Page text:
China embeds cadres in Uyghur homes during Ramadan

Authorities in northwest China’s Xinjiang region are doubling down on a bid to prevent Muslim Uyghurs from fasting and praying during Islam’s holy month of Ramadan by embedding Chinese officials in their homes, according to official sources. While authorities in Xinjiang have typically forced restaurants to stay open and restricted access to mosques during Ramadan to discourage traditional observation of the holy month, officials in Hotan (in Chinese, Hetian) prefecture said the local government is taking more drastic steps this year and assigning ruling Chinese Communist Party cadres to each Uyghur family for monitoring purposes.
“Inspections are conducted during iftar [a meal eaten by Muslims after sunset during Ramadan] when houses with lights on are checked—that is how we carry out patrols and inspections,” a police officer in Hotan city told RFA, speaking on condition of anonymity. Designated cadres visit the home of each family every day, he added, and every ten cadres report to a higher level official. “Furthermore, we had a special arrangement … this year called the ‘Together in Five Things’ campaign, [through which cadres and Uyghur families] worked together, dined together, and stayed in the same home together,” the officer said, without specifying the other two “things” that rounded out the initiative. “It’s all about keeping close to the people. During this period, they [officials] will get to know the lives of the people, assist in their daily activities—such as farming—and propagate laws and regulations, party and government ethnic and religious policies, and so on,” he said. “They stay at farmers’ homes to inquire after their ideological views.” According to the officer, the campaign in Hotan city began on May 25 and lasted until June 3.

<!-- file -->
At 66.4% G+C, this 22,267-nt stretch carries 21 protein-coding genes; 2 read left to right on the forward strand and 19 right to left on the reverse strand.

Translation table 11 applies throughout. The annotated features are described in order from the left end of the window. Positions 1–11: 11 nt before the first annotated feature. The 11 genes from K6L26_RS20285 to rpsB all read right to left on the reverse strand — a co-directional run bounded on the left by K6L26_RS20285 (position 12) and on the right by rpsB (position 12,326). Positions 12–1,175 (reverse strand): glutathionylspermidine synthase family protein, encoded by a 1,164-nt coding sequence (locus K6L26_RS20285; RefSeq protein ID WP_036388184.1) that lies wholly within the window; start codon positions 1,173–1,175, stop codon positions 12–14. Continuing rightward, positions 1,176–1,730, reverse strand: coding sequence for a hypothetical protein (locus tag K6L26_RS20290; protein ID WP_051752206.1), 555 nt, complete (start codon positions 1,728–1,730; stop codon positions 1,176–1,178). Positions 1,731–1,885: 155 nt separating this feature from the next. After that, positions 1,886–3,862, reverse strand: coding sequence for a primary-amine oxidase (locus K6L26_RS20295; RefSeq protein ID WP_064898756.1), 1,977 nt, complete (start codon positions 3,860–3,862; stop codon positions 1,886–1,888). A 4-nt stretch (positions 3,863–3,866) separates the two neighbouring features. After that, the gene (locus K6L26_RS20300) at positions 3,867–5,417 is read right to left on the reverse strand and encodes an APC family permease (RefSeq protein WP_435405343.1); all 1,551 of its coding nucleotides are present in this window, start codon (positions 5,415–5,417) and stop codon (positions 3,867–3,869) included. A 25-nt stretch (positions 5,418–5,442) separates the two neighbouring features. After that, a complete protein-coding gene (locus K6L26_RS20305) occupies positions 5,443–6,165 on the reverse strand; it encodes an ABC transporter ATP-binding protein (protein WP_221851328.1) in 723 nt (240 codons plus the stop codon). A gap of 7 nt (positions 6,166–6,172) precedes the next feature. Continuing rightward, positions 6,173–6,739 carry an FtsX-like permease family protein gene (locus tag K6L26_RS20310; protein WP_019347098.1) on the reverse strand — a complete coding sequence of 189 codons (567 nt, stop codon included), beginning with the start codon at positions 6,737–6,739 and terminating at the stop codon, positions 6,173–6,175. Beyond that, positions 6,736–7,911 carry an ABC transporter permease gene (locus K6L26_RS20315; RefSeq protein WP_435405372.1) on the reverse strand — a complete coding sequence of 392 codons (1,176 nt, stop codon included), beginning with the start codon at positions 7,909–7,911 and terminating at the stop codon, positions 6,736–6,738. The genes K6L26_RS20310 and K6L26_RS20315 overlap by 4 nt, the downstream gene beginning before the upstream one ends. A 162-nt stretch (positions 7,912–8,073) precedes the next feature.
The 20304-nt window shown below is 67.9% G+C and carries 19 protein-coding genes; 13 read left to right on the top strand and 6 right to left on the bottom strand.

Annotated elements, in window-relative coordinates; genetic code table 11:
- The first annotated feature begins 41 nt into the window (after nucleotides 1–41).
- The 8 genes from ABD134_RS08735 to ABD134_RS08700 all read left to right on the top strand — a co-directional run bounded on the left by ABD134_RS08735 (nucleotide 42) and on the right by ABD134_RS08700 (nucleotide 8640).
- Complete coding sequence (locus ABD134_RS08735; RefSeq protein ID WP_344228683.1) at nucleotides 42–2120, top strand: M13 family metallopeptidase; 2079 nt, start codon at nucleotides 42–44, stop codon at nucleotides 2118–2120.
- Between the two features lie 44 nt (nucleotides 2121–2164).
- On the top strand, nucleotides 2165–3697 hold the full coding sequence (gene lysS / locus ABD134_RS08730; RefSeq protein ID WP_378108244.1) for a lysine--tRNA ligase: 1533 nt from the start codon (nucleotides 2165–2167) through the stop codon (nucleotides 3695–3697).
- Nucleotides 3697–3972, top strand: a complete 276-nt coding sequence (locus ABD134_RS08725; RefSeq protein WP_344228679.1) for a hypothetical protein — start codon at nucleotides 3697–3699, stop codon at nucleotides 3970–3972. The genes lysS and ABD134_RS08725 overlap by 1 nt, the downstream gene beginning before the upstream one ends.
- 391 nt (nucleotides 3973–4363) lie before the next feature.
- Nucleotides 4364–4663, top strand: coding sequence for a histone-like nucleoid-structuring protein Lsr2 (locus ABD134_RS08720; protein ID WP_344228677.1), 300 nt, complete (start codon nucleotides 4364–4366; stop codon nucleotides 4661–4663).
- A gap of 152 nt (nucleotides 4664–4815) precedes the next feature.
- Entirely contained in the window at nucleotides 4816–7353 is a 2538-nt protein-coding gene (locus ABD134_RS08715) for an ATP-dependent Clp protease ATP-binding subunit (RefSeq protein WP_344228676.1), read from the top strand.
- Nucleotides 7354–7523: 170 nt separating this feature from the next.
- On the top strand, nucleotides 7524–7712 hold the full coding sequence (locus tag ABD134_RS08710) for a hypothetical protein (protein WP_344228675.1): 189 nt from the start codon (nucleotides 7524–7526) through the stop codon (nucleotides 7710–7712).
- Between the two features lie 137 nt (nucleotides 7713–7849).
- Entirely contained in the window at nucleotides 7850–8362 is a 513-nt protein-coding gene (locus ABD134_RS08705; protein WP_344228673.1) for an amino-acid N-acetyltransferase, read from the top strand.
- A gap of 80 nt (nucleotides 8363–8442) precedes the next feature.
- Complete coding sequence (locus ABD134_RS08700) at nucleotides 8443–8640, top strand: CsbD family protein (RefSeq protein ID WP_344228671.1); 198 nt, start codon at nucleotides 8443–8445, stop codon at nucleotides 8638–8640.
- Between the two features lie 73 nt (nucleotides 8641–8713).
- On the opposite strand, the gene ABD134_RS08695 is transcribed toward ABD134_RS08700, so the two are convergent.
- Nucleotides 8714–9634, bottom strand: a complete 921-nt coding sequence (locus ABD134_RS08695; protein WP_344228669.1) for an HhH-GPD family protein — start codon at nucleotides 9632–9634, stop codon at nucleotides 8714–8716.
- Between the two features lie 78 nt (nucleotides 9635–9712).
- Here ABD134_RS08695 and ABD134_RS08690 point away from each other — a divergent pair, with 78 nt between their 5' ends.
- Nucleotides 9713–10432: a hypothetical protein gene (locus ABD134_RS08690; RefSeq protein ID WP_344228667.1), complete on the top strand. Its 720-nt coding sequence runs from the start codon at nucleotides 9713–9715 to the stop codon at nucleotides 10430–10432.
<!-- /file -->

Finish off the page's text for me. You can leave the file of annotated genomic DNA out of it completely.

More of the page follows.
A farmer in Hotan’s Qaraqash (Moyu) county, who also asked to remain unnamed, told RFA that cadres had also been embedded in his village since the day before Ramadan began. “We have cadres from different government organs, including from [the Xinjiang capital] Urumqi, and other places,” he said. “They will be here for [up to] 15 days and have been constantly telling us not to fast. It is impossible for us to fast or pray.” And an official in Hotan who asked that the name of his village be withheld said that the “Together in Five Things” campaign was also underway in his area, while speaking with RFA by telephone. “The cadres are staying in the farmers’ homes right now—one cadre in every home,” he said. “First, they will make sure there is no [unsanctioned] religious practice [in the home]. Second, they will observe [the families]. But I don’t know any other details.” Additionally, sources said, authorities are forcing Uyghur cadres, civil servants and government retirees who draw a pension to sign a document pledging that they will neither fast nor pray during Ramadan, ostensibly to set an example to other Uyghurs in the community.

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